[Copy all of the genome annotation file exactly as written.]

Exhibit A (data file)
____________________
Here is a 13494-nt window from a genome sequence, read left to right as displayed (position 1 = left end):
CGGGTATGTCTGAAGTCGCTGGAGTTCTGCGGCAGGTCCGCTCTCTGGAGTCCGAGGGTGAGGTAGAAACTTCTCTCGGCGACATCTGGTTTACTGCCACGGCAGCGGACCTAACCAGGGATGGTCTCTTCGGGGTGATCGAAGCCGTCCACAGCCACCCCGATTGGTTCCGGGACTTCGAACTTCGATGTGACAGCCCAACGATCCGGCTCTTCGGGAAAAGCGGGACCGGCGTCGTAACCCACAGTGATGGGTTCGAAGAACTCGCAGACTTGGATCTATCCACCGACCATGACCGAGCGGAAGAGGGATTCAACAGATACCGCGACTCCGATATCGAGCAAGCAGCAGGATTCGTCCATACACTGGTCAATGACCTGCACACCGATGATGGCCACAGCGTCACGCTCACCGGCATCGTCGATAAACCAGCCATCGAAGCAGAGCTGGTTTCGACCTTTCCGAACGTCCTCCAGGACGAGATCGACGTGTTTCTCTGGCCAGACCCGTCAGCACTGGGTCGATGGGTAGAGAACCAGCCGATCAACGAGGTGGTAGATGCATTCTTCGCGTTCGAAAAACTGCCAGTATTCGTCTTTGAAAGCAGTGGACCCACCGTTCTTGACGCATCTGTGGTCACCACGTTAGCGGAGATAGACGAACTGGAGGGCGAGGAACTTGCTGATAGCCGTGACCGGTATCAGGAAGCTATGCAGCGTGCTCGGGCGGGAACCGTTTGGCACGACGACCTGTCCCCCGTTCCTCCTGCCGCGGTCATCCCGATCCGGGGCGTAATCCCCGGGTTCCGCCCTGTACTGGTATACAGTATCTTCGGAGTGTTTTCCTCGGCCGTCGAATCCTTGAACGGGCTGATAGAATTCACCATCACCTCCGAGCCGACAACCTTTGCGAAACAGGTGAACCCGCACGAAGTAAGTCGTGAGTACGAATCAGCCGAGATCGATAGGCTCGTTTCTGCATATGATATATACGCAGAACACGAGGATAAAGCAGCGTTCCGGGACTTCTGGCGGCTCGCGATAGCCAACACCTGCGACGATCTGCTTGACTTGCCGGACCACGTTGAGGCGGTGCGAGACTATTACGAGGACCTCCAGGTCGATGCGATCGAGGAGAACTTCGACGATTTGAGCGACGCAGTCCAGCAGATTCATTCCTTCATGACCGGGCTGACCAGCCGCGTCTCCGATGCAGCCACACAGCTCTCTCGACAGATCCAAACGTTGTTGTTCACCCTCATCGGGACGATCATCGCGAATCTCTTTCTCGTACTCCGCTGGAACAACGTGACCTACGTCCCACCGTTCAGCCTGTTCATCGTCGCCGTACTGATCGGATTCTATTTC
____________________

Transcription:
Here is a 13494-nt window from a genome sequence, read left to right as displayed (position 1 = left end):
CGGGTATGTCTGAAGTCGCTGGAGTTCTGCGGCAGGTCCGCTCTCTGGAGTCCGAGGGTGAGGTAGAAACTTCTCTCGGCGACATCTGGTTTACTGCCACGGCAGCGGACCTAACCAGGGATGGTCTCTTCGGGGTGATCGAAGCCGTCCACAGCCACCCCGATTGGTTCCGGGACTTCGAACTTCGATGTGACAGCCCAACGATCCGGCTCTTCGGGAAAAGCGGGACCGGCGTCGTAACCCACAGTGATGGGTTCGAAGAACTCGCAGACTTGGATCTATCCACCGACCATGACCGAGCGGAAGAGGGATTCAACAGATACCGCGACTCCGATATCGAGCAAGCAGCAGGATTCGTCCATACACTGGTCAATGACCTGCACACCGATGATGGCCACAGCGTCACGCTCACCGGCATCGTCGATAAACCAGCCATCGAAGCAGAGCTGGTTTCGACCTTTCCGAACGTCCTCCAGGACGAGATCGACGTGTTTCTCTGGCCAGACCCGTCAGCACTGGGTCGATGGGTAGAGAACCAGCCGATCAACGAGGTGGTAGATGCATTCTTCGCGTTCGAAAAACTGCCAGTATTCGTCTTTGAAAGCAGTGGACCCACCGTTCTTGACGCATCTGTGGTCACCACGTTAGCGGAGATAGACGAACTGGAGGGCGAGGAACTTGCTGATAGCCGTGACCGGTATCAGGAAGCTATGCAGCGTGCTCGGGCGGGAACCGTTTGGCACGACGACCTGTCCCCCGTTCCTCCTGCCGCGGTCATCCCGATCCGGGGCGTAATCCCCGGGTTCCGCCCTGTACTGGTATACAGTATCTTCGGAGTGTTTTCCTCGGCCGTCGAATCCTTGAACGGGCTGATAGAATTCACCATCACCTCCGAGCCGACAACCTTTGCGAAACAGGTGAACCCGCACGAAGTAAGTCGTGAGTACGAATCAGCCGAGATCGATAGGCTCGTTTCTGCATATGATATATACGCAGAACACGAGGATAAAGCAGCGTTCCGGGACTTCTGGCGGCTCGCGATAGCCAACACCTGCGACGATCTGCTTGACTTGCCGGACCACGTTGAGGCGGTGCGAGACTATTACGAGGACCTCCAGGTCGATGCGATCGAGGAGAACTTCGACGATTTGAGCGACGCAGTCCAGCAGATTCATTCCTTCATGACCGGGCTGACCAGCCGCGTCTCCGATGCAGCCACACAGCTCTCTCGACAGATCCAAACGTTGTTGTTCACCCTCATCGGGACGATCATCGCGAATCTCTTTCTCGTACTCCGCTGGAACAACGTGACCTACGTCCCACCGTTCAGCCTGTTCATCGTCGCCGTACTGATCGGATTCTATTTC